The Submarines

    Honeysuckle Weeks


    The Submarines’ Honeysuckle Weeks opens with “Submarine Symphonika,” an indie-pop garden of clattering, percussive beats, euphoric, string-swept verses, and swooning popcandy choruses that just as easily could’ve been titled “Overture.” Essentially, it’s Weeks whittled down into a four-minute miniature.


    Alternately delicate and explosively giddy, the album is something of a rarity in the pop universe: a nuanced celebration of marriage and contentment that doesn’t crumble under its own lassitude (I’m looking at you, Sky, Blue Sky and Planet Waves). After having documented their romantic dissolution on Declare a New State, Blake Hazard and John Dragnetti have returned with Honeysuckle Weeks, a portrait of their reunion and marriage that wipes the blood off the tracks with a busy, kitchen-sink musical style that mirrors the jittery exuberance of the subject matter.

    From the arcing, near-symphonic melodies that tangle with a lush overgrowth of twinned vocal harmonies within “The Thorny Thicket,” to the chiming stomp of “You, Me, and the Bourgeoisie,” the album is almost irresistibly catchy.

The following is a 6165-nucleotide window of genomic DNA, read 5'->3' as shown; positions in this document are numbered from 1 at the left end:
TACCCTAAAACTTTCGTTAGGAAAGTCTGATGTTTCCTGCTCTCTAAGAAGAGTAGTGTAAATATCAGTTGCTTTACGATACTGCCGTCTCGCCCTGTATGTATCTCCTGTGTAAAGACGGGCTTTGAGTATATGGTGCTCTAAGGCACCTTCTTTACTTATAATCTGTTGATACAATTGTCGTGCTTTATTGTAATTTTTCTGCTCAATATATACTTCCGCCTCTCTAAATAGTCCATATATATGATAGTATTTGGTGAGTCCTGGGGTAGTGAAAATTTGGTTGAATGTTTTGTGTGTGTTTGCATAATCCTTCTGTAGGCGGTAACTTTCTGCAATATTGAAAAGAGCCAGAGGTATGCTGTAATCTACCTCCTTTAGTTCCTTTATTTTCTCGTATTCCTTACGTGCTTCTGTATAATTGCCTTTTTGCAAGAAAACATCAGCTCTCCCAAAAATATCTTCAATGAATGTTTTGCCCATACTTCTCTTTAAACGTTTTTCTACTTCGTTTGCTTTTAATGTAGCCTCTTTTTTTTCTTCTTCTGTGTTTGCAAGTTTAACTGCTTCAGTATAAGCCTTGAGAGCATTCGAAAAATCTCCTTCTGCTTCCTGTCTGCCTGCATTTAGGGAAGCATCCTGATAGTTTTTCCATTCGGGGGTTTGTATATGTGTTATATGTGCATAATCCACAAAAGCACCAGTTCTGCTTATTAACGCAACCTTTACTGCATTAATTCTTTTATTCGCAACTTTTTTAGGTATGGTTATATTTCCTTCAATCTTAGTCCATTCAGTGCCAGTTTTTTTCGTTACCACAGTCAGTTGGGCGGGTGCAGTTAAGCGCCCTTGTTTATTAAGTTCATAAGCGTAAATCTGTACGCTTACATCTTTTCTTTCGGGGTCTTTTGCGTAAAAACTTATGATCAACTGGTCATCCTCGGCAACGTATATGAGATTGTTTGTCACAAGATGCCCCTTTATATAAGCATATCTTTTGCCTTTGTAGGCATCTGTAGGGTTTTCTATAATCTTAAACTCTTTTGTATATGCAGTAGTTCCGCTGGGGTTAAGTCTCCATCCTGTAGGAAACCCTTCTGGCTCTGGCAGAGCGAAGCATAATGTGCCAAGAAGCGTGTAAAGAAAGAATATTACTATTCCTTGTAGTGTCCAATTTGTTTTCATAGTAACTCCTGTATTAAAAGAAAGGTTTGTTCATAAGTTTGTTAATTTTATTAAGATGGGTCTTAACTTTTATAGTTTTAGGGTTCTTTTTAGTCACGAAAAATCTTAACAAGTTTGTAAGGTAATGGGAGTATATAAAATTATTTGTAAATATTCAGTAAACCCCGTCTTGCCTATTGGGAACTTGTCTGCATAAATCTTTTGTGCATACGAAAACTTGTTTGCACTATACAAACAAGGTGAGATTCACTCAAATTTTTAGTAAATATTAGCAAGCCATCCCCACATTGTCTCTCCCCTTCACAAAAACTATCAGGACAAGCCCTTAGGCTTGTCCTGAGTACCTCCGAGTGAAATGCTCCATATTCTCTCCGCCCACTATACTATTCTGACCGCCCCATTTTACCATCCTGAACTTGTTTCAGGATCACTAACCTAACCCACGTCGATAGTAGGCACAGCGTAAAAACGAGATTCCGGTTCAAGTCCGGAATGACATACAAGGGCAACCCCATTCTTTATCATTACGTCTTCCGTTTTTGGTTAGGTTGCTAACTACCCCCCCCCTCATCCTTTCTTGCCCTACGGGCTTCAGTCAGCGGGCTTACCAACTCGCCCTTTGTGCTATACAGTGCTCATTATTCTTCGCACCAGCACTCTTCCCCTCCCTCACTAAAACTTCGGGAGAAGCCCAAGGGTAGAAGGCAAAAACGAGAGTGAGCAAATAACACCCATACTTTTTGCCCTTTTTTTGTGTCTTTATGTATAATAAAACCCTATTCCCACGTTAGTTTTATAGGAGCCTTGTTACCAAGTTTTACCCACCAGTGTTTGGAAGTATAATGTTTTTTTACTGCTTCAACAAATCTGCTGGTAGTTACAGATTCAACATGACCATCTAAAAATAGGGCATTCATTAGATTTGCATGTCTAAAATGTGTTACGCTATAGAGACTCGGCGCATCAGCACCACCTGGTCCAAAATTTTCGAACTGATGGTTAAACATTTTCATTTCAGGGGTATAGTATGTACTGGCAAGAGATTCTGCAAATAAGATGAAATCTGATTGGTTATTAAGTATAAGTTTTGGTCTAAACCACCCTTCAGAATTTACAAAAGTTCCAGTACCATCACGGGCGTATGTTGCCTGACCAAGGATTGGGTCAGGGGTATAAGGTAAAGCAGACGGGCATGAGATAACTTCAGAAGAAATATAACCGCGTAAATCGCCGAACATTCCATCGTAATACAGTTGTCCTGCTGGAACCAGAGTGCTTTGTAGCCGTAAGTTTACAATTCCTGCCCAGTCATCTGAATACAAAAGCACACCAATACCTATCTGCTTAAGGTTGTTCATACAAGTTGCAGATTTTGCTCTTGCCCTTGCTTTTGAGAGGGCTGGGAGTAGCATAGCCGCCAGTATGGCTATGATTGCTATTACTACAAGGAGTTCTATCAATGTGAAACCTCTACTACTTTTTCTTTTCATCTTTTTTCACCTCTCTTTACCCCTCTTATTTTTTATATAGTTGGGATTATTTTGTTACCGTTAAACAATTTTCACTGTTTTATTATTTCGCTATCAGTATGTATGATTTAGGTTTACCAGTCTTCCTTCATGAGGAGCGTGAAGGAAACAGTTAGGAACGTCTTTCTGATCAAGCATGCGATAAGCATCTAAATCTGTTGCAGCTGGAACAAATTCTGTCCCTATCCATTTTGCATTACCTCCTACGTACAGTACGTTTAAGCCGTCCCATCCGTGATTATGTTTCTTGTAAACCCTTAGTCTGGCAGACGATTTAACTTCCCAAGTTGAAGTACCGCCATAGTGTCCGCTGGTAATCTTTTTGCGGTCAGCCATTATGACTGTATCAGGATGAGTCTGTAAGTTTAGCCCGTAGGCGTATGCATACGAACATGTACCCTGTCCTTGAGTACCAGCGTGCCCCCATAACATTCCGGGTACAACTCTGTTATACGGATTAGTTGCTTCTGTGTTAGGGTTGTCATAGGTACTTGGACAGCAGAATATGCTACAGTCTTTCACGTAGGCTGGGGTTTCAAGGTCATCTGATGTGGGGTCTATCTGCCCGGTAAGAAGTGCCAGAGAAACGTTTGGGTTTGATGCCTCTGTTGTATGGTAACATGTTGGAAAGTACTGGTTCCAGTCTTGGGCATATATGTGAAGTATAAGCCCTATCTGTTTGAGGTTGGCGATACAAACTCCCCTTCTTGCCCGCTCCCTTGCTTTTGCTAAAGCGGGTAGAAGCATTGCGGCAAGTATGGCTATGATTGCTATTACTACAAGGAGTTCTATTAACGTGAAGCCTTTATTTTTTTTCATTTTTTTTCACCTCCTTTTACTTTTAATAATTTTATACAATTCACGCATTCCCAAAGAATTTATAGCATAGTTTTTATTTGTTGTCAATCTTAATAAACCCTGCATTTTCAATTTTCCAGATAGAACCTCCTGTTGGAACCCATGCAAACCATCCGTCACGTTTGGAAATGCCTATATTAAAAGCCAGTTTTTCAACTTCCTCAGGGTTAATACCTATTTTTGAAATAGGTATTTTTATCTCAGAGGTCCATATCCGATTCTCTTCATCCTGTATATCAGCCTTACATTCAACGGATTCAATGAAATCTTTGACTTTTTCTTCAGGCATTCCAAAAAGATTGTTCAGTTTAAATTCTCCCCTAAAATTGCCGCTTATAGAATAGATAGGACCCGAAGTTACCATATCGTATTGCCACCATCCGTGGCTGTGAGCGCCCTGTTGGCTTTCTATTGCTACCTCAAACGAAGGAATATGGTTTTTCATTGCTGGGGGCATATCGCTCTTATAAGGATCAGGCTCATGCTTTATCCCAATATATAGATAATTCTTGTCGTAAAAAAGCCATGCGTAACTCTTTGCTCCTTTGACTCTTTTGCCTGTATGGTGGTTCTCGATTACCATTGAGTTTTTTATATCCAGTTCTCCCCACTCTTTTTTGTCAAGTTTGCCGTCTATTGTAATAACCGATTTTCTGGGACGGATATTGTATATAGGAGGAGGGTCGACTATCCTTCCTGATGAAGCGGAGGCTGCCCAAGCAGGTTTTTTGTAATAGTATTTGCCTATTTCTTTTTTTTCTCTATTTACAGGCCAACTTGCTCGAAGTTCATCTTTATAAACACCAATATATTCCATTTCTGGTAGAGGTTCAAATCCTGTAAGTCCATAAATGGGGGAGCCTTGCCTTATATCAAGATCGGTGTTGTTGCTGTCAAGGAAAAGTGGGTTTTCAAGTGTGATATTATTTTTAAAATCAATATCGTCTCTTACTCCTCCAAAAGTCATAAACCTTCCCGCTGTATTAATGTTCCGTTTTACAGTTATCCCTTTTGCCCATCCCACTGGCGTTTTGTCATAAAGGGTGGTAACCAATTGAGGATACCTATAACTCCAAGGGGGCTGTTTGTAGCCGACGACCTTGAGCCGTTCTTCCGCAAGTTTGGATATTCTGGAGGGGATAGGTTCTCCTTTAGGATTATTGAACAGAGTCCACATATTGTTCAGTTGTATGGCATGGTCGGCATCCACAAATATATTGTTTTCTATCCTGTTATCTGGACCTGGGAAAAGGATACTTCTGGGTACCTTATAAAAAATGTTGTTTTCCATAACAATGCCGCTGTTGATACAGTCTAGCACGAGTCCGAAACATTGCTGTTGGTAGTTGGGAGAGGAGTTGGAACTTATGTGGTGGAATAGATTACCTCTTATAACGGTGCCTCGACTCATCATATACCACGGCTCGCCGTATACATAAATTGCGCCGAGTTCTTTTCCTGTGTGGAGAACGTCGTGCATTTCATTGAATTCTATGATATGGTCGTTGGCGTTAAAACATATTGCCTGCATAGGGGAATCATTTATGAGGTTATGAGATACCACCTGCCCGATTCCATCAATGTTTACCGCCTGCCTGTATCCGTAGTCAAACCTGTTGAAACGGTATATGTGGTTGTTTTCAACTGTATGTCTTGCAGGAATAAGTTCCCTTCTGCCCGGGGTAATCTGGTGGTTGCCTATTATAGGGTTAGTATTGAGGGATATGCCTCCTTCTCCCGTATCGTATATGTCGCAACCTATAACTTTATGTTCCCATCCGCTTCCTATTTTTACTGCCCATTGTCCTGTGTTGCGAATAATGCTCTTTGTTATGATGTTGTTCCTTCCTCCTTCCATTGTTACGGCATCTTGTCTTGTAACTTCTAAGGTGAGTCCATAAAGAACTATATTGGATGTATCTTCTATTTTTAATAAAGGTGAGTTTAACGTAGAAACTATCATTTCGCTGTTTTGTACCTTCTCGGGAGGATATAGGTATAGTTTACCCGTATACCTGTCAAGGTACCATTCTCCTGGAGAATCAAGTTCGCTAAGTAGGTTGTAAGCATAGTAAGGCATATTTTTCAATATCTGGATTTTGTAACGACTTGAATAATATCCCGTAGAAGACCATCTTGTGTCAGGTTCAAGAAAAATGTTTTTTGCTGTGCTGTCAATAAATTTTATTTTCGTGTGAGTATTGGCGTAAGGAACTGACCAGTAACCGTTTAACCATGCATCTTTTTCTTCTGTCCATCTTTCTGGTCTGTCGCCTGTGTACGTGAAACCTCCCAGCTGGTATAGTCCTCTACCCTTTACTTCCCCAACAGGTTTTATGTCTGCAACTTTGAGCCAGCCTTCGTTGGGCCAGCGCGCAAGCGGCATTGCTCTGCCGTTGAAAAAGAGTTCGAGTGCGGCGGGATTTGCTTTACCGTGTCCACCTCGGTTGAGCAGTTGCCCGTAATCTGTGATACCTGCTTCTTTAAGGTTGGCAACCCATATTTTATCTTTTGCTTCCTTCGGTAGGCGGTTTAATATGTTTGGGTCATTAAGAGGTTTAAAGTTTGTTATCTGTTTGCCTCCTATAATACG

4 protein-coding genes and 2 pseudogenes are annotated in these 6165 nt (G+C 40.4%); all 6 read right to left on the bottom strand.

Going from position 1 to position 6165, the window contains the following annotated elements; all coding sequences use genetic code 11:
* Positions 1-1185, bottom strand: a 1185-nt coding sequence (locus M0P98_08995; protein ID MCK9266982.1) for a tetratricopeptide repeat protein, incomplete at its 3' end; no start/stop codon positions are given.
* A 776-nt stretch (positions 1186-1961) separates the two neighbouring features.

It isn’t, however, immature. The mistake of coating the disc with a loveblind veneer is neatly sidestepped with tracks like “1940.” With its druggy, dubby spirals of slowgroove beats and the stinging trickle of Hazard’s knowing, sensuous vocal, “1940” is garden of melancholic ’40s-era string arrangements that form a sepia counterpoint to the modern Technicolor production. The collusion of disparate sounds creates an aural rift to match the dark introspection (for this album, anyway) of the cautious, doubting lyrics: “Something’s wrong when you regret/ Things that haven’t happened yet.”

    A (mostly) sunny blast of eclectic soundscapes, Honeysuckle Weeks is a record of love and happiness that actually leaves you as content as its subject matter, a giddy (rather than guilty) pleasure of dizzying pop noise.